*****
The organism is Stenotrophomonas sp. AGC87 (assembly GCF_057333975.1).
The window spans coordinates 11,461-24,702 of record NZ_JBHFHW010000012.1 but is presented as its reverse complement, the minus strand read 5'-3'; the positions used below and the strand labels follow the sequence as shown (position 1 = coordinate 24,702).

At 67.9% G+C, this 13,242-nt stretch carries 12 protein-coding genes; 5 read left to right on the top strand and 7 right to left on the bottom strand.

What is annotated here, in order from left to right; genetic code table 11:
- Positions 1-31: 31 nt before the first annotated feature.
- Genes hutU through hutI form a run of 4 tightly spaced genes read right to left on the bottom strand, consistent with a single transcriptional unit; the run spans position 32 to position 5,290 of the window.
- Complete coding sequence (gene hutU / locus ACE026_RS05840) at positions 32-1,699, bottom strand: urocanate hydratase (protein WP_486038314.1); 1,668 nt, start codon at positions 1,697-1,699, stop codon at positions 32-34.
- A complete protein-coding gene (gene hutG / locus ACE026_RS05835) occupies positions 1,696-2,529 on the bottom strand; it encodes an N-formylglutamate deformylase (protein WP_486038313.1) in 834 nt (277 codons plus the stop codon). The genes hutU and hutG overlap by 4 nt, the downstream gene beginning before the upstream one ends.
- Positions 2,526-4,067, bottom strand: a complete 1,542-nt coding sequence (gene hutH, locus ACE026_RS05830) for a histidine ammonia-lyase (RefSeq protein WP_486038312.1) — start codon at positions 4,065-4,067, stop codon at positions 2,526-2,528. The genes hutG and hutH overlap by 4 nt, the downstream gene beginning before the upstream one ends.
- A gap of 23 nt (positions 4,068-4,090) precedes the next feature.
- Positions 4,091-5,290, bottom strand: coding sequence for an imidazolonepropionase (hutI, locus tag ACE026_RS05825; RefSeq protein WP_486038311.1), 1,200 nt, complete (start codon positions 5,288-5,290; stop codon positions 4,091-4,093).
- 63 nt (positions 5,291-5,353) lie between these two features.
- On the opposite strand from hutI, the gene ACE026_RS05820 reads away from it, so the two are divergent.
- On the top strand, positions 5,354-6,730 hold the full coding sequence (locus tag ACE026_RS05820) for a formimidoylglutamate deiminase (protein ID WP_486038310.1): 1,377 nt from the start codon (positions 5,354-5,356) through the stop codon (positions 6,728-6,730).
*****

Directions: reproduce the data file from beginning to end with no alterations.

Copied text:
The organism is Stenotrophomonas sp. AGC87 (assembly GCF_057333975.1).
The window spans coordinates 11,461-24,702 of record NZ_JBHFHW010000012.1 but is presented as its reverse complement, the minus strand read 5'-3'; the positions used below and the strand labels follow the sequence as shown (position 1 = coordinate 24,702).

At 67.9% G+C, this 13,242-nt stretch carries 12 protein-coding genes; 5 read left to right on the top strand and 7 right to left on the bottom strand.

What is annotated here, in order from left to right; genetic code table 11:
- Positions 1-31: 31 nt before the first annotated feature.
- Genes hutU through hutI form a run of 4 tightly spaced genes read right to left on the bottom strand, consistent with a single transcriptional unit; the run spans position 32 to position 5,290 of the window.
- Complete coding sequence (gene hutU / locus ACE026_RS05840) at positions 32-1,699, bottom strand: urocanate hydratase (protein WP_486038314.1); 1,668 nt, start codon at positions 1,697-1,699, stop codon at positions 32-34.
- A complete protein-coding gene (gene hutG / locus ACE026_RS05835) occupies positions 1,696-2,529 on the bottom strand; it encodes an N-formylglutamate deformylase (protein WP_486038313.1) in 834 nt (277 codons plus the stop codon). The genes hutU and hutG overlap by 4 nt, the downstream gene beginning before the upstream one ends.
- Positions 2,526-4,067, bottom strand: a complete 1,542-nt coding sequence (gene hutH, locus ACE026_RS05830) for a histidine ammonia-lyase (RefSeq protein WP_486038312.1) — start codon at positions 4,065-4,067, stop codon at positions 2,526-2,528. The genes hutG and hutH overlap by 4 nt, the downstream gene beginning before the upstream one ends.
- A gap of 23 nt (positions 4,068-4,090) precedes the next feature.
- Positions 4,091-5,290, bottom strand: coding sequence for an imidazolonepropionase (hutI, locus tag ACE026_RS05825; RefSeq protein WP_486038311.1), 1,200 nt, complete (start codon positions 5,288-5,290; stop codon positions 4,091-4,093).
- 63 nt (positions 5,291-5,353) lie between these two features.
- On the opposite strand from hutI, the gene ACE026_RS05820 reads away from it, so the two are divergent.
- On the top strand, positions 5,354-6,730 hold the full coding sequence (locus tag ACE026_RS05820) for a formimidoylglutamate deiminase (protein ID WP_486038310.1): 1,377 nt from the start codon (positions 5,354-5,356) through the stop codon (positions 6,728-6,730).